Daniel Cage is creating his own plot twist at Notre Dame
SOUTH BEND — The novel that Daniel Cage started concocting when insomnia first started encroaching on his burgeoning football career may never get published — or finished.
Which is just fine for the now well-sleeping, rejuvenated Notre Dame junior nose guard.
“It’s just things I imagine,” he said earlier this week when pressed for a plot synopsis. “It’s really wild. Honestly, it’s everywhere. I can’t really specify what it is. It’s crazy.”
It’s a good bet there’s at least part of a chapter dedicated to Cage’s tag-teammate at nose guard, grad senior Jarron Jones, and the latter’s apparent incessant bragging over his interception last weekend against Nevada and the purported likelihood for it to become a trend.
What ND coach Brian Kelly is looking for Saturday night at Notre Dame Stadium, when the 18th-ranked Irish (1-1) renew their rivalry with No. 12 Michigan State (1-0) for the first time since 2013, is more traditional defensive line feats.
Like a pronounced pushback in the run game — and pressures and sacks vs. the pass — against a Michigan State offensive line still feeling the effects of restocking and reshuffling, but built for smash-mouth trench battles.
In fact, the Irish roll into their third game of the year without a sack through the first two games of a season for the first time in the post-Lou Holtz Era (1997-present).
“They’re going to be rowdy,” Cage said of the Spartan offensive front, tutored by Mark Staten, like ND’s Harry Hiestand, considered to be one of the elite O-Line coaches nationally.
“They’re going to be coming off the ball, talking stuff,” Cage continued. “We just have to make sure we play the game right, do our job and be physical back. Maybe even more.”
Cage should know as well as anyone about the Spartan offensive line’s DNA. Even though he isn’t among the six players on the active Irish roster to have seen action in the most recent meeting between the two schools — a 17-13 Irish home escape three seasons ago — his recruitment during that season came down to ND and the Spartans.
A senior at Winton Woods High School in Cincinnati at the time, Cage admitted to being a phone call away from committing to the Spartans when an 11th-hour push by Notre Dame eventually swayed him into signing with the Irish.
“It’s a family-oriented team,” Cage said of the Spartans’ appeal. “I bonded really close with coaches, their program. I like what they were about.”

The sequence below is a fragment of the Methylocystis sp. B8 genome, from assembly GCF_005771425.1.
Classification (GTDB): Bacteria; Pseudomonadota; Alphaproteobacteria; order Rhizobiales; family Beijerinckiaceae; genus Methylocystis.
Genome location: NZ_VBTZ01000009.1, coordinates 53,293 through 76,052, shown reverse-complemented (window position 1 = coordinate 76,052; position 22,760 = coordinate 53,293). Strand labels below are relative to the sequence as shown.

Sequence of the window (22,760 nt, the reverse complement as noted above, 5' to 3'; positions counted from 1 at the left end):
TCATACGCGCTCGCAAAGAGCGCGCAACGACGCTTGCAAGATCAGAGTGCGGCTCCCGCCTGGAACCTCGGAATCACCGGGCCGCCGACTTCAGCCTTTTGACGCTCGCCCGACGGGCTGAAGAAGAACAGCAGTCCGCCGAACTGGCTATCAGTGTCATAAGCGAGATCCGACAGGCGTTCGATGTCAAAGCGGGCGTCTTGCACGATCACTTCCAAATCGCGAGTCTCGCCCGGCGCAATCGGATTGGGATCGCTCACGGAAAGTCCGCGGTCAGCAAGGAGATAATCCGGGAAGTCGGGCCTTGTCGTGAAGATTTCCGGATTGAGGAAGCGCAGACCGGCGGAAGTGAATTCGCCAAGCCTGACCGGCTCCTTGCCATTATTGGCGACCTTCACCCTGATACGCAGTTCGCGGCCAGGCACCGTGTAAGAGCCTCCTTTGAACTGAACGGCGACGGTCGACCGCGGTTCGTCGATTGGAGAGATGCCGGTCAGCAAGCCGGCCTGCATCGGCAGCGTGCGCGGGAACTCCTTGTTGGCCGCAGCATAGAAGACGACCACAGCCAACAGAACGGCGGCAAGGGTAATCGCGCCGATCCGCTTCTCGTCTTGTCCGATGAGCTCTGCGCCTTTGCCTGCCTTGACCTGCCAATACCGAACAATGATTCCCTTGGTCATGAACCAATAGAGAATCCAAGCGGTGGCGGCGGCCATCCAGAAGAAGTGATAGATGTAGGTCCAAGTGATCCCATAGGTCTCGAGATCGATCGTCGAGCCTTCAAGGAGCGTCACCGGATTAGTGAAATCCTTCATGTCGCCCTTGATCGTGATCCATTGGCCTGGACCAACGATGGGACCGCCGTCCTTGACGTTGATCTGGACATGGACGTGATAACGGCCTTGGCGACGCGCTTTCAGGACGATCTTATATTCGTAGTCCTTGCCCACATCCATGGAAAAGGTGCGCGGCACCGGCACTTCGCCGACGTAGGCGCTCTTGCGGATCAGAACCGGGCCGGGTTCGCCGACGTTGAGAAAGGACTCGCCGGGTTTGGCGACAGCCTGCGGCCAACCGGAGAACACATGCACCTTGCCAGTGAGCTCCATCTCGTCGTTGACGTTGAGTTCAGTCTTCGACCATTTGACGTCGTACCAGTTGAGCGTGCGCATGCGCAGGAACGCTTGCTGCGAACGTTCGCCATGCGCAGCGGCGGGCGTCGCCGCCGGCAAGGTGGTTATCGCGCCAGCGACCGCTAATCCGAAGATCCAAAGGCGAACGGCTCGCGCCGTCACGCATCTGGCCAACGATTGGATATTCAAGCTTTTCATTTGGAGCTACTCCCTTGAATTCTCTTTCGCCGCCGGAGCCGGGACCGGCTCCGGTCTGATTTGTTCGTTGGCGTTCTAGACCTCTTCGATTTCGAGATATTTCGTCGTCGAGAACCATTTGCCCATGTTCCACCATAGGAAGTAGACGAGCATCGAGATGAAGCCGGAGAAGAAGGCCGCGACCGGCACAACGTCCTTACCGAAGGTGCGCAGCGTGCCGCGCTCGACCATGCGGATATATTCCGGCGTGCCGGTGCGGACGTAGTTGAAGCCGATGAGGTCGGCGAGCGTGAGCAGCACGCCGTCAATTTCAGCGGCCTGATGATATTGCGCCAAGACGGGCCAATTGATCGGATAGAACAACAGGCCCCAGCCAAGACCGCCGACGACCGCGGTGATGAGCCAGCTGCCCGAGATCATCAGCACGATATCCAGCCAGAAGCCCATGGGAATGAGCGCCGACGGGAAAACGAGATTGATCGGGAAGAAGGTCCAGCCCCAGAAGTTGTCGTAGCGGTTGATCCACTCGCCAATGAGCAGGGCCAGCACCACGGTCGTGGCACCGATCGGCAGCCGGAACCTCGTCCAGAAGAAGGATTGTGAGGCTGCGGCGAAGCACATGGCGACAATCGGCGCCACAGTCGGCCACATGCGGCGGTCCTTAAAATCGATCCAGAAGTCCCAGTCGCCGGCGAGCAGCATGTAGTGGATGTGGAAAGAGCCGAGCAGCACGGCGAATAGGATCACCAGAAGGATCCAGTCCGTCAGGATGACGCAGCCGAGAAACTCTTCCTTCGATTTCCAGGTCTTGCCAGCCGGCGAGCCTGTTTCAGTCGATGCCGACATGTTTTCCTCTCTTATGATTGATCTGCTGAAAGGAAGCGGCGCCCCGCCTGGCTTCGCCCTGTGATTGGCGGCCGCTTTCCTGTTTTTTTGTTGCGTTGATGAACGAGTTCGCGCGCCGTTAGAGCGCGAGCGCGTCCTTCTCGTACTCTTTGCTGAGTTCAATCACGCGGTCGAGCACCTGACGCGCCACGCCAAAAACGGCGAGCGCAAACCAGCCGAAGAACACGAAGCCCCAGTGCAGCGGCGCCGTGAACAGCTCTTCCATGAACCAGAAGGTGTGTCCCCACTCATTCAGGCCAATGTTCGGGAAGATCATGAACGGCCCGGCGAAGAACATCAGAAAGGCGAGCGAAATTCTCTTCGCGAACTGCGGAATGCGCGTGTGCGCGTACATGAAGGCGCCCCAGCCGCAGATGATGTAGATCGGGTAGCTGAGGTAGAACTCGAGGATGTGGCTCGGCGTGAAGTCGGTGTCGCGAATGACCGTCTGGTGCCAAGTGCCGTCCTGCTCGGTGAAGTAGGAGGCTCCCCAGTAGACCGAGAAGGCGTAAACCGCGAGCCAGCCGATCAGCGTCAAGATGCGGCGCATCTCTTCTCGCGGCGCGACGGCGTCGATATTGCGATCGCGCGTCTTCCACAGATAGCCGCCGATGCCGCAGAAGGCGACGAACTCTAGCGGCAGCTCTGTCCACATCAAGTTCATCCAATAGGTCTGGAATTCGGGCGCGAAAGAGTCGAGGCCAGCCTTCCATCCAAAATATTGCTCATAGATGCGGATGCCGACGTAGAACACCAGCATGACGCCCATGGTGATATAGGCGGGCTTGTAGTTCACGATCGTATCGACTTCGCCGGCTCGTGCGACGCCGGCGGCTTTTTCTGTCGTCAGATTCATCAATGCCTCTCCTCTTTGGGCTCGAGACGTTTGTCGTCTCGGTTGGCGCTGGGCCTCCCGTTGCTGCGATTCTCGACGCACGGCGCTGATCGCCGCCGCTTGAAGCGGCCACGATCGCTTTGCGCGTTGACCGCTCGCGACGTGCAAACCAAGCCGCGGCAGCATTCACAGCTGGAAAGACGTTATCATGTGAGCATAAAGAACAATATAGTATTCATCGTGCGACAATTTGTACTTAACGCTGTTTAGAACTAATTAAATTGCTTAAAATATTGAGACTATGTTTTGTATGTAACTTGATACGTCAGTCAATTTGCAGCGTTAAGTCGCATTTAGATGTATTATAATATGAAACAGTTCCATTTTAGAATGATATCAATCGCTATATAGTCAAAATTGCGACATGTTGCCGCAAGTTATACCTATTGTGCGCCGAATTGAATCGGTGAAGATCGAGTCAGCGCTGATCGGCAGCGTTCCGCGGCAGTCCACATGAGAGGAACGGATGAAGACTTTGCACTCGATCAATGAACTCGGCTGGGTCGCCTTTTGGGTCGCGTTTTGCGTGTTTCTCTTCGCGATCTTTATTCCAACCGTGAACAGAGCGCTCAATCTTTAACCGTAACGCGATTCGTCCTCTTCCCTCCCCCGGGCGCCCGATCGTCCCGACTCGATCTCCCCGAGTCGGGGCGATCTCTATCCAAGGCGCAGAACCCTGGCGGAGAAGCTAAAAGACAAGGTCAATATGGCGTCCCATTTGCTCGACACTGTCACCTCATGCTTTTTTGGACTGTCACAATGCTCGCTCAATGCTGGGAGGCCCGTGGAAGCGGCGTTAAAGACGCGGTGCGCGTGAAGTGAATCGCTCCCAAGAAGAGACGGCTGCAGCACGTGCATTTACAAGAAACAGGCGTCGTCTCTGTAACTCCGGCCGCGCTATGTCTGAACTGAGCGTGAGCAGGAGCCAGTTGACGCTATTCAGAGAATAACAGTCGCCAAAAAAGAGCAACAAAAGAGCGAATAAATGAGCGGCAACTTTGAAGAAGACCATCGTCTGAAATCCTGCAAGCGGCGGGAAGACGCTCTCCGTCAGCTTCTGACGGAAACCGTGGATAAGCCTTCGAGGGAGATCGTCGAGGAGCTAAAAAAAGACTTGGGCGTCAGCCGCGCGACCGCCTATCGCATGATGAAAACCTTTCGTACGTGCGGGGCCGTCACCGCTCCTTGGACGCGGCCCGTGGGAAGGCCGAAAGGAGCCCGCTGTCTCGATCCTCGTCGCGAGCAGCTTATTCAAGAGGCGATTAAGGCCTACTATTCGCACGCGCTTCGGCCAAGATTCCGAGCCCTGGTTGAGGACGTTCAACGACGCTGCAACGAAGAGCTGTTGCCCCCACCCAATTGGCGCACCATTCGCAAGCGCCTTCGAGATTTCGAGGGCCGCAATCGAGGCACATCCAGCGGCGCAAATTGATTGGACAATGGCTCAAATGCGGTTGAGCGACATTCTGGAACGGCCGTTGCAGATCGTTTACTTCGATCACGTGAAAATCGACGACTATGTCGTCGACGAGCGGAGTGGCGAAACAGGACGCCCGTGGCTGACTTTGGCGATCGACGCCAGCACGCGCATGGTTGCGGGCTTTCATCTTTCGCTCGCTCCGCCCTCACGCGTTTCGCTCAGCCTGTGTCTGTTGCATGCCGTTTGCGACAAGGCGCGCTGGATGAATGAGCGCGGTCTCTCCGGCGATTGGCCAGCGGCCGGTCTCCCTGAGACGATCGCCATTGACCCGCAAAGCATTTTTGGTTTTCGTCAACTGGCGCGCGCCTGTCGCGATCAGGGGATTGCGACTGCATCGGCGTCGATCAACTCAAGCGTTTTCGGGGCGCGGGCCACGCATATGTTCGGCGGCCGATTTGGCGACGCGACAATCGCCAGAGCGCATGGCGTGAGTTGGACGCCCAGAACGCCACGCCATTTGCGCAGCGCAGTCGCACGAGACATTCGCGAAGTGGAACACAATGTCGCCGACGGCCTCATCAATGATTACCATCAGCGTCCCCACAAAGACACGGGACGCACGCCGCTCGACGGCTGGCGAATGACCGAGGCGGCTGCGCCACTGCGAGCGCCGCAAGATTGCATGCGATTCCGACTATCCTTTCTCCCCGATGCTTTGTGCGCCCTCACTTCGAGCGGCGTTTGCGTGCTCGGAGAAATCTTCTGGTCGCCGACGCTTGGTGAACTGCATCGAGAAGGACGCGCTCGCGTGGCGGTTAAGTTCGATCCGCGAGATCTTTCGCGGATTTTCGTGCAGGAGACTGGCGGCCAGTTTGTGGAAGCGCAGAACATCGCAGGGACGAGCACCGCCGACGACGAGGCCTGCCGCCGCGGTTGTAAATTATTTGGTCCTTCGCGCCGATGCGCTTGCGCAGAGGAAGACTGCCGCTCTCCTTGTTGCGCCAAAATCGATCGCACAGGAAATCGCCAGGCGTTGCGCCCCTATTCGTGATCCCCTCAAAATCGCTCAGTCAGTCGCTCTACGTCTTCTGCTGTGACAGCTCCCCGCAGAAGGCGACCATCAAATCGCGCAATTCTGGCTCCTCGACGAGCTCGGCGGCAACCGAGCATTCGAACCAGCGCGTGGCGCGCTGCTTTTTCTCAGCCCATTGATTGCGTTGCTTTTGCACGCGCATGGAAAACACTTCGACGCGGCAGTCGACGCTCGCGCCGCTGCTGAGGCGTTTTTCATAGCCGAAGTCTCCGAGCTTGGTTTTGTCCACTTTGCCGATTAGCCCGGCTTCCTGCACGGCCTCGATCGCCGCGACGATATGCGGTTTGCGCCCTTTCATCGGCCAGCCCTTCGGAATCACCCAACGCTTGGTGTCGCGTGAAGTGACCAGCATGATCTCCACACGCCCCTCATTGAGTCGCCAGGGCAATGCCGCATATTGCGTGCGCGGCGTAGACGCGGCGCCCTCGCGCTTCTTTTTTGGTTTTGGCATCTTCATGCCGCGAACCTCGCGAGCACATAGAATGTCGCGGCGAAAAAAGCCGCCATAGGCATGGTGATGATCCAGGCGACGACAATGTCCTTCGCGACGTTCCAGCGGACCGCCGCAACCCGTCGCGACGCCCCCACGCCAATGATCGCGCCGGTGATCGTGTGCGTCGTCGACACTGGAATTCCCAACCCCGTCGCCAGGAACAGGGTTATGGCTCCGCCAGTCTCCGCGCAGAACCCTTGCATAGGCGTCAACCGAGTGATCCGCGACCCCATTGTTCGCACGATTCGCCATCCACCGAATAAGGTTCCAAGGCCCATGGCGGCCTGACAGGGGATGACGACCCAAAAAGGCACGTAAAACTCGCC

At the time, Cage was wrestling with sleep apnea, a potentially serious sleep disorder in which breathing repeatedly stops and starts. He just wasn’t fully aware of what to call it, what to make of it or what to do about it.
“I was just kind of used to not being able to sleep,” he said.
And so he’d write. Poetry. His novel. His emotions. While it didn’t replace sleep, Cage said it did help him to de-stress.
But a more demanding schedule once he arrived at Notre Dame heightened the sleep problems. He found himself falling asleep in class, struggling with his stamina in football practices and games, to the point that last spring he finally confided with the team trainers.
The diagnosis and treatment — a CPAP device worn at night to provide a steady flow of oxygen — paid almost immediate dividends. That combined with a high-protein diet that helped the 6-foot-1 junior drop from a 2015 playing weight of 330 pounds to his current 308 (though both the 2015 and current rosters list him at 315).
“He's getting the kind of rest that he needs to be the kind of player that we thought he could be,” Kelly said. “He's had two really good weeks, and again this week he was outstanding.”
Cage’s game has evolved beyond the sleep and diet aspects. It’s not just about tackles (he has two in two games to go along with a pass breakup), but consistently commanding double teams to create opportunities for his teammates in ND’s defensive front seven.
“I think I’m getting off the ball better,” he said. “I’m a little more confident than I have been. The game is much faster, but I’ve adjusted to that. I’m just really working on the techniques the coaches have been teaching us.”
The plot twist Saturday night is that Michigan State historically makes you dig deeper than X’s and O’s, and that’s the aspect Cage finds most appealing.
“I love games like this, where I can show how tough I really am and how tough our team is as a whole,” he said. “It sets the standard for how we should go about games like this. When we win this game, it’ll set us on the right track.”